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Apologies for the word problem. I'm sure there's a simple solution or two, but I'm trying to work out a real world scenario. We used to indoor top rope belay but that was years ago in boy Scouts so our rock climbing knowledge is incomplete and rusty. We've fished this area for years without needing rescue equipment but as everyone gets older and with the level of parkour required to fish this creek, I feel it's time to be more prepared.

Likely scenario: pair of fisherman radio for help with sprained/broken ankle. Unable to follow creek rest of the way to the exit point.

Worst case scenario: single fisherman misses 15 minute radio check-in. Assume unconscious.

Environment: single lane (shared w/ oncoming traffic) mountain road follows creek being fished. Approximately 5 miles between entry/exit points. Road can be as much as 50 feet above creek and incline can be as steep as sheer cliff face though it's usually a sharp incline with near unclimbable shifting gravel. 1 hour drive from cell service, another 1 hour drive to Gunnison hospital.

Rescue team: pickup truck with two adults. We'll drive up till we spot fisherman. Probably anchor to the truck or nearby pine trees, blocking the road for other campers/fisherman. Alternate route for them would be a 5 hour drive around so I believe blocked traffic will wait.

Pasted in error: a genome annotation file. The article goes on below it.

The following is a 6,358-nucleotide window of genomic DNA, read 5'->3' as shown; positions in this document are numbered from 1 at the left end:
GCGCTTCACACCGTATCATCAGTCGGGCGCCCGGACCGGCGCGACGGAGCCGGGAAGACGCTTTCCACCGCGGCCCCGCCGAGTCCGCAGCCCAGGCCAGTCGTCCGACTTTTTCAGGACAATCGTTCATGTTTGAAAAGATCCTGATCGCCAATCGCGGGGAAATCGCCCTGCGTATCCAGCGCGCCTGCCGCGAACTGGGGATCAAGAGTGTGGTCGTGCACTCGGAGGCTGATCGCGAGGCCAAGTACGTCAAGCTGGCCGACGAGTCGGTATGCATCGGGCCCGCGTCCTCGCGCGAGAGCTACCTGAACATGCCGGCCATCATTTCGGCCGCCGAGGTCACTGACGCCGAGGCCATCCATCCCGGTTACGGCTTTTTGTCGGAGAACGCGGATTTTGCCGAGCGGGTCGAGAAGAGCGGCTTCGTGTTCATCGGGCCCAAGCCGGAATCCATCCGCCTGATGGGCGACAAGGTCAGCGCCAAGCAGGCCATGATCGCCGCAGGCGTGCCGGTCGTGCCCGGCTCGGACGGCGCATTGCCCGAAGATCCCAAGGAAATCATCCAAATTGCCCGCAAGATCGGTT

Question: What gear should we prep for potential emergency rescue? I'm assuming this is similar to crevasse rescue without ice picks?

  • So basically, you are trying to get them up the hill to the road? – Charlie Brumbaugh Apr 20 '17 at 23:40
  • Correct. They can't do much wading ankle deep between two mountain cliffs – Garrett Carson Apr 21 '17 at 0:15
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    I'd go with a Sat phone for the first piece of equipment. If you cannot afford one, a PLB. In an emergency, comms is vital. Based on "indoor top rope belay at Scouts" you do not have the skill to safely do any form of rope rescue, getting the training and skills needed to use them would be the next step. – user5330 Apr 21 '17 at 3:16
  • It's good that you came here to ask us for safety advice! Still, maybe it would be better to fish in a location which is slightly less remote? – unforgettableidSupportsMonica Apr 25 '17 at 18:33
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Unless you are properly trained in rope rescue techniques I would not advise attempting a rescue unless it is pretty clear that the casualty is in immediate danger.

The issue here is that a sprained ankle is not going to immediately kill anyone however a botched attempt to winch them up a cliff very well could. As soon as you start they are in a significantly more dangerous situation than they were at the bottom and if they suddenly deteriorate it is much more difficult to stabilise their condition.